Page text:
Multiple Rproj in a single GitHub repo

Before my current team, every 1 GitHub repo = 1 Rproj and life was good. Now, 1 GitHub repo = many Rproj: our main GitHub repo holds most of our modeling/analysis code, and we typically open up subfolders for specific projects. To work on the projects more easily, each project folder houses an Rproj and lives on its own branch until it's completed.

When working on two projects simultaneously, it can get confusing. If you create a new Rproj/subfolder on a branch, you can't open it from RStudio unless you switch branches via the terminal/Git client (because the Rproj itself doesn't exist in certain branches).

Overall this set-up is something I can work with (like creating folders/Rproj on master first or just using a Git client), but has many points of friction. Any guidance or suggestions on how to better deal with this workflow is appreciated! :slight_smile:


I think rather than having multiple R projects / packages in one repo you are better off creating a GitHub organization with multiple git projects inside it. Then each project can have branches, separate issues etc.


I understand the benefit of the multi-repo approach, but the volume (~10 people working on 1-2 analysis projects/month) makes finding and navigating between these repos a problem. Not sure if we can split our team from the GH organization that is shared across the company, but in any case, a total organizational overhaul likely out of my control. :confused:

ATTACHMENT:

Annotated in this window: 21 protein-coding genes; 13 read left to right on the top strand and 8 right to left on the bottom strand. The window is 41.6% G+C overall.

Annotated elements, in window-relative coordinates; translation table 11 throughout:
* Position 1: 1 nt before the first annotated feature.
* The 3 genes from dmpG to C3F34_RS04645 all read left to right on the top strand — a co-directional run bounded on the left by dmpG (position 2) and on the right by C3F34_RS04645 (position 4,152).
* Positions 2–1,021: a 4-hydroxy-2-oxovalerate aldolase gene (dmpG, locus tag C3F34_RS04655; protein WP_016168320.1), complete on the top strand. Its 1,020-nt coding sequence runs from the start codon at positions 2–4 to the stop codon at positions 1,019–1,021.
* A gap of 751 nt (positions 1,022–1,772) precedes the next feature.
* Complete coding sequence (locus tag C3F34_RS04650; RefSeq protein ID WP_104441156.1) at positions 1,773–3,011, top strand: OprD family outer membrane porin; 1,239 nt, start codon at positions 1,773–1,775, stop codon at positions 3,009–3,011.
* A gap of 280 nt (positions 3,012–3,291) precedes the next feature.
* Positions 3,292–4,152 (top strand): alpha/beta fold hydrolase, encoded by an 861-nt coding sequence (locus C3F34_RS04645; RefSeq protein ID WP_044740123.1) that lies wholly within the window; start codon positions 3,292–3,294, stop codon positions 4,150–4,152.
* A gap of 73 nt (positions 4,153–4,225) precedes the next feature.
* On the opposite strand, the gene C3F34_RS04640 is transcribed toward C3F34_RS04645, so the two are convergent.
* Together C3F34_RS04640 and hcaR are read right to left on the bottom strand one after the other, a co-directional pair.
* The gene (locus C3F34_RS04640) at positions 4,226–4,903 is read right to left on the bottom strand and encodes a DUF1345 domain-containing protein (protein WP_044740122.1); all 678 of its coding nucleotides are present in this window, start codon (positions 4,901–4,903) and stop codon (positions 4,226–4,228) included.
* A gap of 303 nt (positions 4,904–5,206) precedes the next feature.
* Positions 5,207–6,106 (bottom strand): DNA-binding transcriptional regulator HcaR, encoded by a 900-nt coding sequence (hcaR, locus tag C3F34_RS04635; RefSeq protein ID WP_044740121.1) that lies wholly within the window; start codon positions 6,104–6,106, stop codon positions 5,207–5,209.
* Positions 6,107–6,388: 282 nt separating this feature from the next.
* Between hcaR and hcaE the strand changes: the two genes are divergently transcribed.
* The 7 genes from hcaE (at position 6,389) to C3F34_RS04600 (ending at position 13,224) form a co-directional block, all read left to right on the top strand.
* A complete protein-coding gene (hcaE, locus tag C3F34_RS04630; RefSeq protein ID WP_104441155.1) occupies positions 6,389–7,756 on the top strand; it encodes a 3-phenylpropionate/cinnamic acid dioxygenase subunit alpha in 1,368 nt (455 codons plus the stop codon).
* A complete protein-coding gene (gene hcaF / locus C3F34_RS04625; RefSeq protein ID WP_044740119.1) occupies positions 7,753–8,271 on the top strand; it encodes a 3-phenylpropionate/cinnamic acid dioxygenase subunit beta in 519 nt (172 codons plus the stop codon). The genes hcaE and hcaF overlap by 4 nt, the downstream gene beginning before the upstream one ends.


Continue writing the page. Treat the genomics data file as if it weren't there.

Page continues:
In the process of thinking about this problem, I discovered vibrant debates about "monorepos" versus "polyrepos" in the software development world. I feel like many of the cost/benefits are similar in this case, but a major advantage of the monorepo approach for data science is that it better preserves relationships between small (1-2 mo) analysis projects.

A hacky fix I've had for this (which isn't ideal!) is having an .Rproj in each subfolder (project), and also an .Rproj in the main folder (repo) -- then you can open the repo .Rproj, switch branches, and open the project .Rproj. I don't know if it's much different than using the terminal or a git client to switch branches, but at least it keeps the whole workflow inside RStudio.

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Cool, I'll keep that in mind! Pretty similar to the git client approach but yes, it's nice not to have to switch programs.

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